When Jet Set Radio was originally released on the Sega Dreamcast in 2000, (known as Jet Grind Radio in North America) sales were relatively low. However, that didn't stop it from gaining a strong cult following in the gaming community. This was further emphasised when Jet Set Radio Future was released for the original Xbox in 2002. For over 10 long years no other sequels or remakes of the games were released, but many fans still hoped that Jet Set Radio would be revived once again. Thankfully this past February Sega answered the fans prayers and released a teaser video for one of their planned Dreamcast re-releases titled, "Guess who's back." Hearing that familiar music was truly a sign that Jet Set Radio and all its nostalgic glory were coming back for modern consoles.
The game takes place in a town called Tokyo-to were people from different gangs go around the streets spraying graffiti (or tagging) and skating as a means of expressing themselves. The city is split up into three stages, Shibuya-cho, Benten-cho, and Kogane-cho. Each stage is expansive and pretty much everything you come across can be used to perform radical tricks.
As a whole, the game focus on skating and graffiti. Each of the characters has a different level of personality and this translates into their own brand of skating. In some cases this means characters are faster than others, while in other cases, it could make tagging easier or more challenging based on how long or short their graffiti skill meter is.
The levels consist of tagging various areas of the town all while revolting against an oddly devoted police force. The police use a variety of tactics to try and harm you such as teargas, helicopters, etc.
The gameplay as a whole is quite hit and miss for the most part. The game is extremely faithful to the original, as other then fixing the camera, Jet Set Radio plays just as before. At times you may feel like you aren't in complete control of your character, as it is easy to collide with landscapes on numerous occasions and the controls can feel quite loose. It becomes more of a problem when trying to track down the last few tags while time is running out and sometimes this does make the game feel like a lot of work. The game would have benefited from a little more precision, as the controls often prevent you from performing a series of jumps and grinds in a smooth and precise manner. Still, this is meant to be just an HD remake, and these things often aren't fixed. There are also long loading screens which make the game feel less smooth.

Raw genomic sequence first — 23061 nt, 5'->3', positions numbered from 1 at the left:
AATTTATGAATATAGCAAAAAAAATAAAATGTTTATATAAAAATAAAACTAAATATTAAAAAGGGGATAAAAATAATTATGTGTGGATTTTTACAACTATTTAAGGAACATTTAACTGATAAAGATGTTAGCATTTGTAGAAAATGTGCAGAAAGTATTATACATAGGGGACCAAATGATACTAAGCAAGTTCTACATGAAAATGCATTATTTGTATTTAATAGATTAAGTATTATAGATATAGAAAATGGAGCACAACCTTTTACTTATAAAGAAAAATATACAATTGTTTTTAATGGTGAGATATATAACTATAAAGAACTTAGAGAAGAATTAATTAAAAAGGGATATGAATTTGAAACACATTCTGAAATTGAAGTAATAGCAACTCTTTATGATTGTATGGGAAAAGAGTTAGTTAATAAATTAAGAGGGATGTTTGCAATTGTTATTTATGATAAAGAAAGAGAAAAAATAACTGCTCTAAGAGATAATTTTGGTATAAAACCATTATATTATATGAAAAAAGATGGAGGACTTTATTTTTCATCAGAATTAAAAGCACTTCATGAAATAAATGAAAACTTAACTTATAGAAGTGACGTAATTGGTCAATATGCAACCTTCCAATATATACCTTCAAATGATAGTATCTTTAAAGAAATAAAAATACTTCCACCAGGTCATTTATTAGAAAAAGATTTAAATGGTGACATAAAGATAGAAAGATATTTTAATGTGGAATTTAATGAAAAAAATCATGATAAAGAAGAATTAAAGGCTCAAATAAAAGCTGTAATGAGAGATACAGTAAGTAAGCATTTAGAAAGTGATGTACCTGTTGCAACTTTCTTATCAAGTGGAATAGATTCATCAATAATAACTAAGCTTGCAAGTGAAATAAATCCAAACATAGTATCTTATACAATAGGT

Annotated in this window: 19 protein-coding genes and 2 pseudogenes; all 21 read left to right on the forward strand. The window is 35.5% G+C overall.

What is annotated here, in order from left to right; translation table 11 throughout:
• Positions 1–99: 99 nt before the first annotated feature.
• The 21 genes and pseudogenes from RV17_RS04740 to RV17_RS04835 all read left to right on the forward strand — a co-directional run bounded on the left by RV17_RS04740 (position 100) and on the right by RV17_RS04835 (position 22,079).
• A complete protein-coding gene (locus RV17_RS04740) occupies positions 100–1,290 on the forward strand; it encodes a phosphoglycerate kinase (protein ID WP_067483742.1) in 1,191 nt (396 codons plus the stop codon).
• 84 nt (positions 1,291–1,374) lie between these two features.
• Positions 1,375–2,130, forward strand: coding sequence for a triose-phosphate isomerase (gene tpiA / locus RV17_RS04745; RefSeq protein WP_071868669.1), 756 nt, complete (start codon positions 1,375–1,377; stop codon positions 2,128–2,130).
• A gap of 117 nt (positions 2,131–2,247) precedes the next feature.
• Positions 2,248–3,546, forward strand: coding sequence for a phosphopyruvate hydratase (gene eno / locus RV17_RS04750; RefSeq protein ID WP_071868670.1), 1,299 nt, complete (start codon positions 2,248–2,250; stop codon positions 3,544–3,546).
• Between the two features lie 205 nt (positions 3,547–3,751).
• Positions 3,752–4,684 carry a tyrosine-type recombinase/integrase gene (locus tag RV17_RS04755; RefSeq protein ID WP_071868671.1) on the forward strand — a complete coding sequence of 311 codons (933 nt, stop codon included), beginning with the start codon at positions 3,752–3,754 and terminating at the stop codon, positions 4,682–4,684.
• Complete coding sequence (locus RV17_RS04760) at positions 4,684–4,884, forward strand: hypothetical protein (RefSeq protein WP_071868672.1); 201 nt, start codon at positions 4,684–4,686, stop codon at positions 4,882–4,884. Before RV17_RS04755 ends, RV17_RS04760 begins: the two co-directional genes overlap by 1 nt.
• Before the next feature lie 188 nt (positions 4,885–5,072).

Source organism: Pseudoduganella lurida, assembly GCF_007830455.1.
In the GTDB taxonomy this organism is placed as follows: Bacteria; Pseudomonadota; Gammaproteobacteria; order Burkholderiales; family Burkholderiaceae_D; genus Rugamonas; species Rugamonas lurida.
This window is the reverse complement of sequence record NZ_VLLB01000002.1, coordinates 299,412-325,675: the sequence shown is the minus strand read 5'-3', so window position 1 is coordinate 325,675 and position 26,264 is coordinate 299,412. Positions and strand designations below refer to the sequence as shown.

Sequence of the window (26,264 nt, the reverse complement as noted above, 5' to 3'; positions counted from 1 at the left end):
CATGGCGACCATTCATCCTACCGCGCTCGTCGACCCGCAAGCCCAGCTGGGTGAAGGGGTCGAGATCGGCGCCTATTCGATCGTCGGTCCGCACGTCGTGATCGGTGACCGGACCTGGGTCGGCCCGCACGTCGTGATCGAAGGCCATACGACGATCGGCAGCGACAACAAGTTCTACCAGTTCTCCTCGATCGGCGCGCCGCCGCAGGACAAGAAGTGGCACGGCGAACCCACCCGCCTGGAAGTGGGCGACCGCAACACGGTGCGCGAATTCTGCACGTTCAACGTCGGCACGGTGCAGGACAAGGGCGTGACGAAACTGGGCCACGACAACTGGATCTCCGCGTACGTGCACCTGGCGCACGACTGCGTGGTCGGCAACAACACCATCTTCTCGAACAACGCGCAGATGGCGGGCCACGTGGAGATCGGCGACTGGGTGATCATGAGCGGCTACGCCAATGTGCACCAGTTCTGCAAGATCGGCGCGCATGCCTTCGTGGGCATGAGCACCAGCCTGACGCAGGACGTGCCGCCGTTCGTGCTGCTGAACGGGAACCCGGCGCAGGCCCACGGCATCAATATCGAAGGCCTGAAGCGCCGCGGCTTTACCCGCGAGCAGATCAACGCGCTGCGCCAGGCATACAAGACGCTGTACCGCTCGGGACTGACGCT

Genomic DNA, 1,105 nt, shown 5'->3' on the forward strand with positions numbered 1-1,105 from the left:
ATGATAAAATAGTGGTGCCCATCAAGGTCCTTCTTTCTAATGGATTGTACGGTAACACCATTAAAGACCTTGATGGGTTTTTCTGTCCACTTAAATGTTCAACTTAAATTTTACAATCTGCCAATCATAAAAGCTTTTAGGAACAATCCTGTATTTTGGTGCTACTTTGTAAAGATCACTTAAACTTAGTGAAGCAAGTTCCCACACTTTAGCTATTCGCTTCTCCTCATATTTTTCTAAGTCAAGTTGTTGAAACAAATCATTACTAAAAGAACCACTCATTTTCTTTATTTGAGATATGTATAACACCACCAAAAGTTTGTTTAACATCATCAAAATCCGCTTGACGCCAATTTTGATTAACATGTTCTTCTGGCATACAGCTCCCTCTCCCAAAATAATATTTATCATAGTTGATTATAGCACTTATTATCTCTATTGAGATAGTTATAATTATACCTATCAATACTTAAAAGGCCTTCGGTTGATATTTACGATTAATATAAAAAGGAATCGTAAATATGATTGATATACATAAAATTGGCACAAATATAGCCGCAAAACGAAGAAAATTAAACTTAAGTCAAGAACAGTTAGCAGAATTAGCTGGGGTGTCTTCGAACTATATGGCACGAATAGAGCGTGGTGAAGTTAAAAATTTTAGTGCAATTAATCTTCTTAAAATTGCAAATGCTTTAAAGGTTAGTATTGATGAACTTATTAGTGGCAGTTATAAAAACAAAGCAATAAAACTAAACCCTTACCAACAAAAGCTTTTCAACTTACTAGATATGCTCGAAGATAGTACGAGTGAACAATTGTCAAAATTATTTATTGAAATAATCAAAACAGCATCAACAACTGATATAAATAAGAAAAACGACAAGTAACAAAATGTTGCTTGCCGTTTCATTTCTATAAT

Other then the gameplay complaints, the HD resolutions really have improved Jet Set Radio artistically, making everything pop out at you. The scenery is defiantly more vibrant then ever. Its the style and art direction that really makes this game worth experiencing. The use of cel-shading technology still holds up today as this aspect feels quite at home with all the other artsy games of this era.
What really makes the game stand out though is the soundtrack, which pretty much immerses you into the game. Nearly every track that was in the original made it into the HD remake. The funky tracks really give the game a very profound and upbeat atmosphere that adds to the overall quality of the presentation. An interesting trick you can do if you have the music louder then the actual sound effects in the game - it feels like you're drowning out the world.
Once you finish the game's main story there is still plenty more to do to keep you busy. You can improve your ranking in each stage to unlock more characters, find all of the hidden graffiti soul icons giving you more tags to choose from, or create your very own custom graffiti tags to use in game.
Jet Set Radio defiantly has aged well visually and it is just as entertaining and fun as it was back in its Dreamcast days. It's a shame that mechanics weren't tuned enough to improve the gameplay though. Fans of the original, or those who just want to play an exciting and bright game for a change should absolutely download this classic.
|Plenty of extra content|
|Upbeat and vibrant visuals|
|At times feels more like work than a fun game|